2. In calculating the “severity frontier” vs a variable such as the shortfall pct, I assume you use a procedure similar to a portfolio efficient frontier, i.e., specify the constraint variable, such as the shortfall pct and find the value that gives the maximum initial spending or lifetime CE whichever is of interest. I looks like you may have just windowed the data (20^5 points) and determined the maximum rather than a search algorithm?

** Druce Vertes** from NY posted over 3 years ago:

Hi Michael - thanks for the questions!

The basic methodology works like this: Suppose you want to find the highest no-shortfall withdrawal rate. In our example, we're looking at a 30-year retirement. To test a set of the 5 parameters:

- first, take the return data from 1926 to 1954, which is what someone who retired on Dec 31, 1925 would have experienced. (Since we withdraw at the beginning of the year, only 29 years of returns are used, the last year wouldn't impact spending.) Using the 5 parameters that define this strategy, determine what the spending path would have looked like over that period, and the worst shortfall, if any.

- Repeat the process for 1927, 1928 up to 1984, which is the last year for which we have 29 years of data.

- If no shortfall occurred in any of those 59 retirement windows, save the starting spending rate.

- Repeat this process for every combination of the 5 parameters. The highest no-shortfall spending rate is our solution.

To trace the efficient frontier:

- We run the process above for every combination of the 5 parameters and save each starting spending rate and worst shortfall in the database.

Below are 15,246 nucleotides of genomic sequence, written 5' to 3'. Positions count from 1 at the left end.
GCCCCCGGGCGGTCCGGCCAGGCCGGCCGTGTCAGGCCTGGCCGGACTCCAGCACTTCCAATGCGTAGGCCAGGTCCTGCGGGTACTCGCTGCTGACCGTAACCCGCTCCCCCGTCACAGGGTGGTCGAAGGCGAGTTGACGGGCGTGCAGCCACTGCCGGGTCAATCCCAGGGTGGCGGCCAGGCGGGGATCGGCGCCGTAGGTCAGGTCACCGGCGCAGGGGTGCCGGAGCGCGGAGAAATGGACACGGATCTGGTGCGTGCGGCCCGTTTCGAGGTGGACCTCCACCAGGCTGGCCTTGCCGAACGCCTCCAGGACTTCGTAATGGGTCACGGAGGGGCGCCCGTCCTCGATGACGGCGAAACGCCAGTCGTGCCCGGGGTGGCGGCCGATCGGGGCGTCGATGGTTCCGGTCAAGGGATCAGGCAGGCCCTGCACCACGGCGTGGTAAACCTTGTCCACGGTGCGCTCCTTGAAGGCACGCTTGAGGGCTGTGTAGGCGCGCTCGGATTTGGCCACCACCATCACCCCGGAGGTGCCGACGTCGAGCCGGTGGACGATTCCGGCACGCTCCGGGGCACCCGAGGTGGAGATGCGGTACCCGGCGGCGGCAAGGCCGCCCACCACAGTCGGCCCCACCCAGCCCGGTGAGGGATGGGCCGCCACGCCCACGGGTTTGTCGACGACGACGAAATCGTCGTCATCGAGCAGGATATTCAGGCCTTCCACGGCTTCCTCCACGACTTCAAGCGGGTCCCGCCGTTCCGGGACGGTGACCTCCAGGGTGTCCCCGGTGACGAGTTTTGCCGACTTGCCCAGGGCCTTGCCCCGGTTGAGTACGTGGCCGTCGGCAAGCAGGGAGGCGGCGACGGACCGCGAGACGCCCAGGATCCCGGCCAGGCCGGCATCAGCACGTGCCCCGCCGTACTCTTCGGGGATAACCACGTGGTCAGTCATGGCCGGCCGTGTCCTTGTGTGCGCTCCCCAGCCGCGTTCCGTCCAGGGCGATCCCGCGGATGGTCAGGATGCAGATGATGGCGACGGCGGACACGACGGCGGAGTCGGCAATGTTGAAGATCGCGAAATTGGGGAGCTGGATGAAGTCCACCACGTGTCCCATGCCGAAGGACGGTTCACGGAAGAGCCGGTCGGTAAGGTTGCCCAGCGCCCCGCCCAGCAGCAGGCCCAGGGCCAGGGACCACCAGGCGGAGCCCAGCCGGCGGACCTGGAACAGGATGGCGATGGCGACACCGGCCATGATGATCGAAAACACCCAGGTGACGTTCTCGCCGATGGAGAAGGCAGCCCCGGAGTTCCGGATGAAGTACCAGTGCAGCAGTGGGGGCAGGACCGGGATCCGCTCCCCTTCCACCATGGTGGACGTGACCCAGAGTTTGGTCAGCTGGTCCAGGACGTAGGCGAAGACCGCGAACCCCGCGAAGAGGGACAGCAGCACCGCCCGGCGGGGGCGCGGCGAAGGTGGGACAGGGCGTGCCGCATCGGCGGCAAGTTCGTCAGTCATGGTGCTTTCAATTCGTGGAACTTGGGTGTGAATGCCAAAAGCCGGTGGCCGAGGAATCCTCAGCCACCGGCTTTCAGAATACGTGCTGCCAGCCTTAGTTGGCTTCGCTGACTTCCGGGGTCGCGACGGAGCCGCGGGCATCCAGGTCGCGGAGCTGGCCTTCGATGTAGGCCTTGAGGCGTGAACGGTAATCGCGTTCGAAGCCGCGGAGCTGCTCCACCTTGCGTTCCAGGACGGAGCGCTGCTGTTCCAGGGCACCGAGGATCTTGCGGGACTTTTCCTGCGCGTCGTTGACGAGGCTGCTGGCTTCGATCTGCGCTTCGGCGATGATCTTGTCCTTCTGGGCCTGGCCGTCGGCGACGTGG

- First, select the highest withdrawal rate where max shortfall = 0 - the solution we found above. This is the leftmost point of the frontier where it intersects the y-axis. Set that return as the starting hurdle.

- To find the 2nd point, select the lowest shortfall where return > hurdle return. That return is the new hurdle.

- Repeatedly select the lowest shortfall where return > than previous hurdle until none is found (100% shortfall)

As you mention, it's a brute force sampling process. We test all combinations sampled over a range, ie corresponding to constant spending of 0%, 0.1%, etc.

It's likely that if 3.9% is a no-shortfall solution, then 3.901% is also going to work, possibly with a small adjustment to equity % etc. Using an optimizer would work too. Iteratively find the lowest feasible shortfall subject to a higher and higher return constraint. It might have been a little tricky because the solution space is piecewise differentiable. As you move to the right on the frontier increasing the sustainable rate, you might be gradually increasing for instance the equity percentage, then you might hit a point where you move discontinuously to, for instance, a higher equity percentage and a higher smoothing factor. So if you're using a gradient descent optimizer you have to be careful to make sure it converges. And ultimately for implementation purposes, we don't necessarily care too much if the maximum sustainable rate turns out to be 3.9% or 3.94% ie a 1% difference in spending for the retiree. As an estimate of outcomes going forward and the best strategy for the retiree the error is probably going to be larger than that. And the brute force method gives us a database of outcomes we can slice in various ways to see how parameters change the outcomes.

thanks for the questions, glad to see you took the time to understand it, and it was more or less understandable. It's a challenge to explain clearly, especially with space constraints.

** Harold Marrett** from NY posted over 3 years ago: